Xerox Phaser 6010 Offers Mighty Compact, Mighty Expensive Color Printing
By Jon L. Jacobi and Melissa Riofrio
At a Glance
Impressive text and color output
Easy to use
No automatic duplexing
Small, simple, and easy to use, this color printer produces nice-looking pages–for a dear price.
If you want a personal or small-office color laser printer that performs well, is easy to use, and won’t take up much space, the $299 (as of February 22, 2011) Xerox Phaser 6010 certainly belongs on your short list. If you want something that’s affordable in the long term, however, look elsewhere: Toner costs for the Phaser 6010, especially its colors, are the highest we’ve seen in a while. Users who print fairly little might feel the pinch less keenly–but they might also be better served by the Dell 1350cnw, which is nearly identical in most respects (including pricey toner, alas) yet offers the bonus of wireless connectivity.
The Phaser 6010 is compact and simple to use. Even its printing technology is simple: A stationary LED array, rather than a moving laser, creates the images. Paper handling consists of a 150-sheet front input (really a foldout door with width and length guides), a ten-sheet manual feed tray directly above it, and a 100-sheet top output tray. Duplexing (two-sided printing) is, unfortunately, only manual on the PC, and it isn’t available on the Mac platform at all. A side panel opens to reveal the four keyed toner supplies. USB and ethernet connections are available.
The control panel is straightforward, consisting of a two-line, 16-character monochrome LCD, a four-way cursor, and the usual buttons. It’s logical and neatly laid out, and the menus are easy to navigate. The HTML configuration pages that offer another way to view printer status and settings are equally simple to use.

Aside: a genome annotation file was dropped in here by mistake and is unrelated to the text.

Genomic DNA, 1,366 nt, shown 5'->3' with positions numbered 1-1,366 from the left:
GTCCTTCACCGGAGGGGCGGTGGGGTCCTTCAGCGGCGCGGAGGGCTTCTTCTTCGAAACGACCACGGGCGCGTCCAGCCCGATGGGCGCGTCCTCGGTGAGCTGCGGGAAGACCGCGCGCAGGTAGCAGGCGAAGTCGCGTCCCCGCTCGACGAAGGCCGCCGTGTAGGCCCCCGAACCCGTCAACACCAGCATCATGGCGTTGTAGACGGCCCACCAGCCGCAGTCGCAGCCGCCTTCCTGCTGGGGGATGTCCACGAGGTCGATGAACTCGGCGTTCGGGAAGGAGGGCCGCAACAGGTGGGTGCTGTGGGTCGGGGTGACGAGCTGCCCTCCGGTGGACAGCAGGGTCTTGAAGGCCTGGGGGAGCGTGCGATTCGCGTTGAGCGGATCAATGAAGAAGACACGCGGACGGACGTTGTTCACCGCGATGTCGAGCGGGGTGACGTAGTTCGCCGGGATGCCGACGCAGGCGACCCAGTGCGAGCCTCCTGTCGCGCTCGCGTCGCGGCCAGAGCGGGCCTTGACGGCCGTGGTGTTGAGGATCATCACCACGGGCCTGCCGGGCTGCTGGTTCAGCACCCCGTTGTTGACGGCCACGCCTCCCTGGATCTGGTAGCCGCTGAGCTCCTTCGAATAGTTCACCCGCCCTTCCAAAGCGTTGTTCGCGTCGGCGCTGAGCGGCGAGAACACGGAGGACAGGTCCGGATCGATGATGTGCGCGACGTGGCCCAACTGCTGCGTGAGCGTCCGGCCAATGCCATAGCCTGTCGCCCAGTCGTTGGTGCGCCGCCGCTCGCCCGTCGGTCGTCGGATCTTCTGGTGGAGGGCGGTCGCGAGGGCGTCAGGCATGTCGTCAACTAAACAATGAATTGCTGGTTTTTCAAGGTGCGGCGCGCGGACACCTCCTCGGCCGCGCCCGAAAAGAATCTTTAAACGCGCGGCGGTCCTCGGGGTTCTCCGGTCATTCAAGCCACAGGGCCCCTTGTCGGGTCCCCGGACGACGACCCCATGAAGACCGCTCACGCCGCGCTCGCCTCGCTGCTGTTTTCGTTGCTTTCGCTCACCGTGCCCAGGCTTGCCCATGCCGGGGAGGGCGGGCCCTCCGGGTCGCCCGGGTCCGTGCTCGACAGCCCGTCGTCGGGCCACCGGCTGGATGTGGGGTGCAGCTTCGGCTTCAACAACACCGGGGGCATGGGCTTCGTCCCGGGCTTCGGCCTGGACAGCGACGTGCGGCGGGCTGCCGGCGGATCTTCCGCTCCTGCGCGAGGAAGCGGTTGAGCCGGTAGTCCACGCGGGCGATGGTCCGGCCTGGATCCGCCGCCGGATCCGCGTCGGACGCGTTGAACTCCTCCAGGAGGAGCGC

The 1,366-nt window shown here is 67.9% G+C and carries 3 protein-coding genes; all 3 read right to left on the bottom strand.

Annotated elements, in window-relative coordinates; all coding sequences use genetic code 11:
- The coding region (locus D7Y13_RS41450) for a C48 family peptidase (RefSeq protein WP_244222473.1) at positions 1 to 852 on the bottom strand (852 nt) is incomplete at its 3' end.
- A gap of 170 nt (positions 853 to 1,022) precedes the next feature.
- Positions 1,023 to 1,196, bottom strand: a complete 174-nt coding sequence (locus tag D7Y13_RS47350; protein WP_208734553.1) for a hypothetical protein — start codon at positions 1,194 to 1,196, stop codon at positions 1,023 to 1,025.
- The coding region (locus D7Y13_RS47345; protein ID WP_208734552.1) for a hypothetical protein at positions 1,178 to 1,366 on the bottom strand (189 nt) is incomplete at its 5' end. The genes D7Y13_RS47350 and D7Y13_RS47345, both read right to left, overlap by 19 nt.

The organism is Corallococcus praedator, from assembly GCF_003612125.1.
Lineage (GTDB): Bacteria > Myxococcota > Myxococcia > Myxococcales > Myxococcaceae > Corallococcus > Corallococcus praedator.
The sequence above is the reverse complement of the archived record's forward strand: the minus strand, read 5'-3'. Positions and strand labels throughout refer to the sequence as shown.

The Phaser 6010 performed competently in our tests, compared with other low-cost models. Text pages exited at a brisk 9.6 pages per minute on both the PC and Mac. Half-page color graphics, printed at default or finer settings, emerged at almost 2 ppm. A more-complex photo rendered on the Mac took about 2 minutes, or 0.5 ppm.
Outside of some slight banding in color graphics, the output quality of the Phaser 6010 was impressive. Colors looked slightly cool and dark, but still very natural, and details were precise. Text was sharp, black, and smooth.
Now for the bad news: toner costs. Although you may eventually find the toner cheaper online, Xerox’s estimated retail prices are $70 for the 2000-page black cartridge and $60 apiece for the cyan, magenta, and yellow cartridges. That works out to 3.5 cents per page of text, and a stunning 21.5 cents for a four-color page. For a printer with a 30,000-page monthly duty cycle, the toner surcharges could add up quickly. Even worse, the unit ships with 500-page starter cartridges, so you’ll be shelling out dough earlier rather than later. The printer started warning us that the black toner levels were low after we had printed only 100 text pages and about 25 color pages.
The Xerox Phaser 6010 is a printer we wanted to like. Its simplicity, good performance, and output quality are compelling. Actually, we did like it–we just don’t like paying though the nose for toner, and the lack of automatic duplexing makes it hard to save on paper, too.